FORCE'S QUALIFYING STREAK ENDS AT 395 CONSECUTIVE RACES 14-Time Champion Can't Overcome Demons at LVMS LAS VEGAS, Nevada -- Time finally ran out Saturday on John Force, the 14-time and reigning NHRA Funny Car champion. Drag racing's ...
FORCE'S QUALIFYING STREAK ENDS AT 395 CONSECUTIVE RACES
14-Time Champion Can't Overcome Demons at LVMS
LAS VEGAS, Nevada -- Time finally ran out Saturday on John Force, the 14-time and reigning NHRA Funny Car champion. Drag racing's biggest winner will watch Sunday's eighth annual SummitRacing.com Nationals from the sidelines at The Strip at Las Vegas Motor Speedway after failing to make the 16-car starting lineup for the first time since Oct. 31, 1987.
Driving a heavier version of the Castrol GTX High Mileage Ford Mustang in which he qualified for the first three races of the season, Force bumped into the field on his final attempt Saturday -- but couldn't stay there. He wound up 17th with a time of 4.852 seconds, just shy of the 4.837 rung up by No. 16 qualifier Jack Beckman.
"I was given the same opportunities as everyone else," Force said after seeing his streak of 395 consecutive starts come to an unexpected end. "We just didn't get the job done. It's that simple. I've still got two cars in and there's a Force still out there still (daughter Ashley was the No. 3 qualifier at 4.748 seconds in the Castrol GTX Ford and son-in-law Robert Hight No. 2 at 4.740 in the Auto Club of Southern California Ford).
"There's bigger things in life that I've faced," said the 14-time Auto Racing All-America selection. "Trust me. So, this is only a little stone. We've been climbing mountains lately.
"I love what the fans did (in giving him a standing ovation)," Force continued. "I don't let myself get down in no kind of situation. I'm just going to come out here tomorrow and root the kids on -- Robert (son-in-law Robert Hight, who qualified second in the Auto Club Mustang) and Ashley. Hope we get a win. We'll take a look at our ol' hot rod and then test here on Monday. Most of all, we want to get out of here with a safe race.
"It's easy to be good when you're on top," said the 57-year-old icon, "when you win 14 championships, but if you can put up with it when you get beat in the dirt, it shows what you're made of. My whole team has been beat up (but) we're gonna go back tonight and rally 'em, not just in this situation, but with what's been going on the last three weeks (with the death of Eric Medlen).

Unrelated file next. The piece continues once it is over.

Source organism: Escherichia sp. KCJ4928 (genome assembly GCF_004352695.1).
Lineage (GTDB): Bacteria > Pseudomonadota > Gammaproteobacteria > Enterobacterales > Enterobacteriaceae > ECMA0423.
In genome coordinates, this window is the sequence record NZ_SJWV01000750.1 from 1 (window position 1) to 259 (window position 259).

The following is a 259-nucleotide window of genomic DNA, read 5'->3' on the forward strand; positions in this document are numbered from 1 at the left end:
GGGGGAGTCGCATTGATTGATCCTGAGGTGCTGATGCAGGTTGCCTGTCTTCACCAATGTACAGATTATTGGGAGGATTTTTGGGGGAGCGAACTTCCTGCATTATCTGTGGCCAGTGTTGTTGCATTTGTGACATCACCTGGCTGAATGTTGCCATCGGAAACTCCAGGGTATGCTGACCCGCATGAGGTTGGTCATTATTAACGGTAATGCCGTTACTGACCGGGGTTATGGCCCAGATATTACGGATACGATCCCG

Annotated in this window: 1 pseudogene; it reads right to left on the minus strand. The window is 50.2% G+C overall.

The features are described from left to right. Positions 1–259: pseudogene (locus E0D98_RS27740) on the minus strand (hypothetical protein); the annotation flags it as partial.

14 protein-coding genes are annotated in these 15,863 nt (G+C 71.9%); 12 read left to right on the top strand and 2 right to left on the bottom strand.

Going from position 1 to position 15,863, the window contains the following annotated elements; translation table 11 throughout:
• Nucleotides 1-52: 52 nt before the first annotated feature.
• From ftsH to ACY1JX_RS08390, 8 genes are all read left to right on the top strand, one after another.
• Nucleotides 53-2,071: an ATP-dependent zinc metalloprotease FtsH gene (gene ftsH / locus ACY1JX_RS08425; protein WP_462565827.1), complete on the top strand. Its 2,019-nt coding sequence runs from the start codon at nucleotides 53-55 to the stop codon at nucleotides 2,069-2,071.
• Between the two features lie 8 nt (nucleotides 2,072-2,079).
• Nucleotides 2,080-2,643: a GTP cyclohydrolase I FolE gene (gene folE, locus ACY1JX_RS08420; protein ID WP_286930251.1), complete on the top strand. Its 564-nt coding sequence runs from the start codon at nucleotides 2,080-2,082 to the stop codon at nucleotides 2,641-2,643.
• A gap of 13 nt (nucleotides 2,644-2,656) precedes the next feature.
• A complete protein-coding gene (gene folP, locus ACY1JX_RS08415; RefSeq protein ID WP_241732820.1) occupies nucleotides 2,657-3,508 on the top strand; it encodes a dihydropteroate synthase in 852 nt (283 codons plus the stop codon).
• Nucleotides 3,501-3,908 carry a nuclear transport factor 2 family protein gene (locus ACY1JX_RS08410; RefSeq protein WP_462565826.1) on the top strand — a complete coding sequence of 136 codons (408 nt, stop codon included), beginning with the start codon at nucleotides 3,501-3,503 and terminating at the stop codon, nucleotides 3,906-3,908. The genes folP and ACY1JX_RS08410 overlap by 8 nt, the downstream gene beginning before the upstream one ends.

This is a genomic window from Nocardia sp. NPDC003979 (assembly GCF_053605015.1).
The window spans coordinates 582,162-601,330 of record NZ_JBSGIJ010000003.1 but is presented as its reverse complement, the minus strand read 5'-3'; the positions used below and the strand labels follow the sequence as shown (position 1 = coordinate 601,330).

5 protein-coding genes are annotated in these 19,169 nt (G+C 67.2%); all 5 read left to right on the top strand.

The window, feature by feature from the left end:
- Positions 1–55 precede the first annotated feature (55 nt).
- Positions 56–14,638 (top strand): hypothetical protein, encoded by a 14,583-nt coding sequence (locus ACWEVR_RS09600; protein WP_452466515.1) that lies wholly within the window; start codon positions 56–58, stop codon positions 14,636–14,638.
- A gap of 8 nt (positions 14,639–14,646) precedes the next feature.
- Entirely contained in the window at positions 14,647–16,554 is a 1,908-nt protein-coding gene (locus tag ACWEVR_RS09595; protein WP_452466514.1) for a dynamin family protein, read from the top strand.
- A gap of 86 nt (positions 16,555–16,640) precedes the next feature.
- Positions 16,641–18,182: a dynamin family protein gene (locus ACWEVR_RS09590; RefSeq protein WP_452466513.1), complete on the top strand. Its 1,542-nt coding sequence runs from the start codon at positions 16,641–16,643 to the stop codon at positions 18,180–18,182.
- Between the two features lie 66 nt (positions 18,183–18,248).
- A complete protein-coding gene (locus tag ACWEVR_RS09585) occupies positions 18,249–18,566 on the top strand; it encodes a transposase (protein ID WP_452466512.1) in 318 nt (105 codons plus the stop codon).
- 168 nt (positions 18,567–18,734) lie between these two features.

"I've got sponsors out here -- Castrol, Ford, Mac Tools, AAA of Southern California -- plus some new sponsors in Mach 1 Air Services, Racebricks and Nordic Boats and that's probably my toughest call, but they understand the business and they know we'll be back.
"Bottom line, I've got no complaints. I thank the sport, I thank the fans, I thank the media and I thank God. There's not a better job in the world. So now it's done and I can move on," Force said. "I've got bigger fish to fry. We're working with the NHRA, the PRO and our vendors to make this a safer sport for everyone and that's my mission, me and John Medlen (Eric's crew chief and father, who is heading up Force's safety initiative)."
The second longest streak in history was 303 straight starts by Pro Stock veteran Warren Johnson. Ironically, the second longest active streak, the one that Top Fuel dragster driver Doug Kalitta had run to 164, also came to an end Saturday. That makes Angelle Sampey's 152 straight starts in the Pro Stock Motorcycle class the longest active streak.
Force, who has been decidedly unlucky at LVMS, a track on which he has won just one time in 14 career appearances, had been flirting with qualifying failure all year long, making the starting field on the last of his four qualifying attempts in two of the three races in which he previously had participated. This time, he couldn't come up with a miracle to extend the record.
The last time Force failed to make a field for which he attempted to qualify was Oct. 31, 1987 when he was shut out of the 16-car lineup for the season-ending World Finals at Pomona, Calif., dropping him from second to fourth in the final standings. His daughter, Ashley, the No. 3 qualifier Saturday, was just four years old at the time.